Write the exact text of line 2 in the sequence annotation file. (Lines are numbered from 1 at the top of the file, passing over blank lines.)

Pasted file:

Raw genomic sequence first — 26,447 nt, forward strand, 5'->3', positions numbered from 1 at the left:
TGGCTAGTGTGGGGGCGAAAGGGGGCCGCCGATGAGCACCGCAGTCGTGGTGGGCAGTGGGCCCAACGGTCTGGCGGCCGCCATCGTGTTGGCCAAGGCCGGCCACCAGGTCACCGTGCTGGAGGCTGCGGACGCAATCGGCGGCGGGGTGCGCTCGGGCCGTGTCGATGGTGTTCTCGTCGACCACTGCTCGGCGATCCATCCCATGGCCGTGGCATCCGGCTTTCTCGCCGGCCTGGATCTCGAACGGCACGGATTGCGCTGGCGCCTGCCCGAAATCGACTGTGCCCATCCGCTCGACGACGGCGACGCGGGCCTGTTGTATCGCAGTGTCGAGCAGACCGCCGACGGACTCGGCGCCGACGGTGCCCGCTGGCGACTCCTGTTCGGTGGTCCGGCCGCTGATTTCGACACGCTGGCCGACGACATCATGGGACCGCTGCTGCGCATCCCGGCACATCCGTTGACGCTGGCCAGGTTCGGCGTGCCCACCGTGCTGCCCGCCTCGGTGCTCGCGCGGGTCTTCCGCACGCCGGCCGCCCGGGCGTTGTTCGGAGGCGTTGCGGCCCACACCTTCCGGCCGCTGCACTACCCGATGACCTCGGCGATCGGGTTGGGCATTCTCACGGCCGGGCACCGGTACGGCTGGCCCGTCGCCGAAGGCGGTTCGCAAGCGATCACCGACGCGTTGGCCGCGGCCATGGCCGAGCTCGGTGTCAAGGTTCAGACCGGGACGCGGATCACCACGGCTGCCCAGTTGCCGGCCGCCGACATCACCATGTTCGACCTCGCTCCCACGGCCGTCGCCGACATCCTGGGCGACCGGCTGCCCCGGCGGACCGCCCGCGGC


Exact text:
TGGCTAGTGTGGGGGCGAAAGGGGGCCGCCGATGAGCACCGCAGTCGTGGTGGGCAGTGGGCCCAACGGTCTGGCGGCCGCCATCGTGTTGGCCAAGGCCGGCCACCAGGTCACCGTGCTGGAGGCTGCGGACGCAATCGGCGGCGGGGTGCGCTCGGGCCGTGTCGATGGTGTTCTCGTCGACCACTGCTCGGCGATCCATCCCATGGCCGTGGCATCCGGCTTTCTCGCCGGCCTGGATCTCGAACGGCACGGATTGCGCTGGCGCCTGCCCGAAATCGACTGTGCCCATCCGCTCGACGACGGCGACGCGGGCCTGTTGTATCGCAGTGTCGAGCAGACCGCCGACGGACTCGGCGCCGACGGTGCCCGCTGGCGACTCCTGTTCGGTGGTCCGGCCGCTGATTTCGACACGCTGGCCGACGACATCATGGGACCGCTGCTGCGCATCCCGGCACATCCGTTGACGCTGGCCAGGTTCGGCGTGCCCACCGTGCTGCCCGCCTCGGTGCTCGCGCGGGTCTTCCGCACGCCGGCCGCCCGGGCGTTGTTCGGAGGCGTTGCGGCCCACACCTTCCGGCCGCTGCACTACCCGATGACCTCGGCGATCGGGTTGGGCATTCTCACGGCCGGGCACCGGTACGGCTGGCCCGTCGCCGAAGGCGGTTCGCAAGCGATCACCGACGCGTTGGCCGCGGCCATGGCCGAGCTCGGTGTCAAGGTTCAGACCGGGACGCGGATCACCACGGCTGCCCAGTTGCCGGCCGCCGACATCACCATGTTCGACCTCGCTCCCACGGCCGTCGCCGACATCCTGGGCGACCGGCTGCCCCGGCGGACCGCCCGCGGC